Dick Smith’s Wilberforce Award — a great prize for the wrong essay

So, Dick Smith, the Australian Entrepreneur who, amongst other things, once flew his Bell Helicopter to the North Pole over Canada’s great white North, is in the news again. Its over a dispute with News Corp and media coverage for a prize that he has funded called the Wilberforce Award (http://dicksmithpopulation.com/wilberforce-award/), which will award $1 million to go to a young person who can communicate clearly to people around the world that we can’t always have growth. According to Dick Smith “Everyone knows that perpetual growth is not possible. You can’t have perpetual growth in a finite world.”

TH wasn’t aware of his prize until reading about his spat with Murdoch, and it got him thinking. A million bucks, that’s a lot of cash and, since the 2 year old award is still unclaimed it’s tempting to start writing here and now.  If you want to have a go, feel free to put it in the comments section below and TH will be sure to send it on.  But the trouble is that most economists would not agree with Dick on this one.

Great economists have shown the conditions under which perpetual growth is possible. The theory behind this finding is called endogenous growth theory (http://en.wikipedia.org/wiki/Endogenous_growth_theory).  The ideas is simply that growth comes from the ability of humans to come up with ways of doing more with less over time – that is, to think up new ideas that, for example, allow us to produce more electricity with less resources (including less damage to the environment, for example).  Of course, some basic conditions must be satisfied, enough sunlight, enough land, enough water. But with a given amount of these, it can be shown that a given population could enjoy perpetual growth. The technical reason behind the result is that while some resources are scare and cannot be jointly shared or reused without diminishing their utility, others, like good ideas, for example, can. For instance, if I come up with a way of doubling the amount of electricity that could be generated from a wind turbine, that idea could be used by anyone from now on and the economic benefits widely shared.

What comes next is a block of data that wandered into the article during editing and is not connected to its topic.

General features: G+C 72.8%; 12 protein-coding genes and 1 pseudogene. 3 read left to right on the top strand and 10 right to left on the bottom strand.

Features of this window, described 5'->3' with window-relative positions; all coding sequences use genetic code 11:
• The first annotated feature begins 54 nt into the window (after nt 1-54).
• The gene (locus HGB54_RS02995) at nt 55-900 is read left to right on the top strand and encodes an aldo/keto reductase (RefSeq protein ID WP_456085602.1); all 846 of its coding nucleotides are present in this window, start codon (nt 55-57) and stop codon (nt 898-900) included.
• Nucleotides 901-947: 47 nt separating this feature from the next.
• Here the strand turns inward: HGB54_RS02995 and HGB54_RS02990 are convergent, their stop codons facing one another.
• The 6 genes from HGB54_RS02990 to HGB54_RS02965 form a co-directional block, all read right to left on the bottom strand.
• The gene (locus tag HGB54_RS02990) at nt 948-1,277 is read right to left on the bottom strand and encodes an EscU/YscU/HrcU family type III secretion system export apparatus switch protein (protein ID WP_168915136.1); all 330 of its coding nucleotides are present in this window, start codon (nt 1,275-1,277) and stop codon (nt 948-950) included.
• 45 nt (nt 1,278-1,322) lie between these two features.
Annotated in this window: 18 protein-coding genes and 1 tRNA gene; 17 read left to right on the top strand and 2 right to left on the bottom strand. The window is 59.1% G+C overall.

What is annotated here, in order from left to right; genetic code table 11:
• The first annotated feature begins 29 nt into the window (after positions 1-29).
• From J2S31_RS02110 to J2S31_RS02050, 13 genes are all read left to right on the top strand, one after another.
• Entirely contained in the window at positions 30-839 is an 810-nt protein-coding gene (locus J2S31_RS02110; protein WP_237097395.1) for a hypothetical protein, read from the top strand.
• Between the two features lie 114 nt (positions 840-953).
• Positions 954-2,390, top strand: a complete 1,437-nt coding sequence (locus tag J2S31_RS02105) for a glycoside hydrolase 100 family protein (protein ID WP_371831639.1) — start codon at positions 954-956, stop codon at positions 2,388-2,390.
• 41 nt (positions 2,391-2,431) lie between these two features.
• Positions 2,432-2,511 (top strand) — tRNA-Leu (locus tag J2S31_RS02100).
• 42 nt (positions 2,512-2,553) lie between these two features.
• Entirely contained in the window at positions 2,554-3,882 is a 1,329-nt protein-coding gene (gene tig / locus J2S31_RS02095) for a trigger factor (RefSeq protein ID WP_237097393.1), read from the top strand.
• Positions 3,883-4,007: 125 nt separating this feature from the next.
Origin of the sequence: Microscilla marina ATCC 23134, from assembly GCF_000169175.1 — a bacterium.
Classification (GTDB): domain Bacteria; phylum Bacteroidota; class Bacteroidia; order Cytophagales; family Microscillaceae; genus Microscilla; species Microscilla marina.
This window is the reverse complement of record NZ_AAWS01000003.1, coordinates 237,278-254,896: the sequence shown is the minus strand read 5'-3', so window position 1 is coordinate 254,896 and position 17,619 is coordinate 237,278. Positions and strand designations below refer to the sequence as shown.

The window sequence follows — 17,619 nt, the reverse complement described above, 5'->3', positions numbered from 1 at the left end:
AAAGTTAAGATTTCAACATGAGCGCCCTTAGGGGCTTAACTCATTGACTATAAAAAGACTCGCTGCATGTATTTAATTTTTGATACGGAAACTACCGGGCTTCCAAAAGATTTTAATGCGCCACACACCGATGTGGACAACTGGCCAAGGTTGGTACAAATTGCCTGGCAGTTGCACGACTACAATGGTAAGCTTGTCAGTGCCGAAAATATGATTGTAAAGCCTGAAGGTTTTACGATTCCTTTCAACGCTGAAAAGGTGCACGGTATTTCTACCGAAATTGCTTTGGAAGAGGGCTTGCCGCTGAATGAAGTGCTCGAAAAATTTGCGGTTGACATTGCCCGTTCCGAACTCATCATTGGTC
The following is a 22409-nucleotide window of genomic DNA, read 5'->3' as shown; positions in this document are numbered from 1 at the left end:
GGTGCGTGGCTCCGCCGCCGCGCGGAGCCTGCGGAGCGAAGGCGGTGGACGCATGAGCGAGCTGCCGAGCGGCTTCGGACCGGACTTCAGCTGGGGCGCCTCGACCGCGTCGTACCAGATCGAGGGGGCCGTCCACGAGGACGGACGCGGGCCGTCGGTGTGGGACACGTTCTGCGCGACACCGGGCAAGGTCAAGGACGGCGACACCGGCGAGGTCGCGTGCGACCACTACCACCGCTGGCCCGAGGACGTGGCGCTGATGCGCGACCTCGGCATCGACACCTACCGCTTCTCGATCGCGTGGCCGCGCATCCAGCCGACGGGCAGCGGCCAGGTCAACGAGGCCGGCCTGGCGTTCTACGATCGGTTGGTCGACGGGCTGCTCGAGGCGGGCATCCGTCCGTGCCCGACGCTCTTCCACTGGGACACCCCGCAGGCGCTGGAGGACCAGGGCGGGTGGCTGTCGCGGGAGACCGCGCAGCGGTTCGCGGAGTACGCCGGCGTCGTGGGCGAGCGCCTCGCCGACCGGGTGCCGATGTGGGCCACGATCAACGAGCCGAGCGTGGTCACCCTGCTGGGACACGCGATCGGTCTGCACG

So TH reckons that DS is barking up the wrong tree.  What would be more important is to ask what is preventing us from achieving sustainable perpetual growth.  TH is sympathetic with the view that abuse of the environment could well be one of those factors. In fact, TH worries that it might be much worse than the failure to grow.  For example, economists will often point to the collapse of civilisation on Easter Island as a good example of how destruction of the environment can have catastrophic consequences. See this paper by James Brander and Scott Taylor (www.le.ac.uk/ec/teach/ec7088/documents/brander_talyor.pdf). In that world, you can forget even stagnant growth – it is a downward spiral into starvation and death (or perhaps heat exhaustion, drought, dessert and then death, who knows).

So in TH’s most humble opinion, there are much more important public policy questions that need to be answered rather than trying to convince people of a view that is understandable but wrong. How do we resolve major environmental problems that could have devastating effects? 

Some environmental problems seem pretty straightforward. For example, resolving the Murray Darling water crisis doesn’t seem too hard – the problem is fairly well understood, as are the essential elements of a solution, but so far Australian policy makers have failed to reach a good solution that maximises the overall benefits to Australians (that is, it is a public policy failure).  Other natural resource issues, such as climate change and global warming are massively more difficult to solve, but much more important.

So TH is offering the Moai award (http://en.wikipedia.org/wiki/Moai ), which he hopes Dick Smith will take over and fund, but until then, the award is fame on the Specie-Flow blog (nothing more – no money, sorry). Young minds might start with the works of Elinor Ostrom, winner of the 2009 Nobel Prize in Economics for her work on such matters. http://en.wikipedia.org/wiki/Elinor_Ostrom (TH is very upset to read of her recent passing).

These are pressing issues – that need the benevolence of deep pockets to solve.

One thought on “Dick Smith’s Wilberforce Award — a great prize for the wrong essay

  1. Hi TH
    Sorry, but I can’t agree with you here. I don’t think Mr Smith is barking up the wrong tree with his definition of growth (= growth in our use of natural resources). We can’t even continue to use resources at our current rate, let alone growing that usage.
    Now, as you mention, you can have perpetual growth in good ideas (I might have two good ideas tomorrow, as opposed to only one today). And if that good idea means I use less resources to produce the same outcomes, then I (and I suggest Dick Smith) would define that as a reduction in growth (=using less natural resources).
    However you define things, the maths is quite simple. A finite set cannot equal a perpetually expanding set over the long term.

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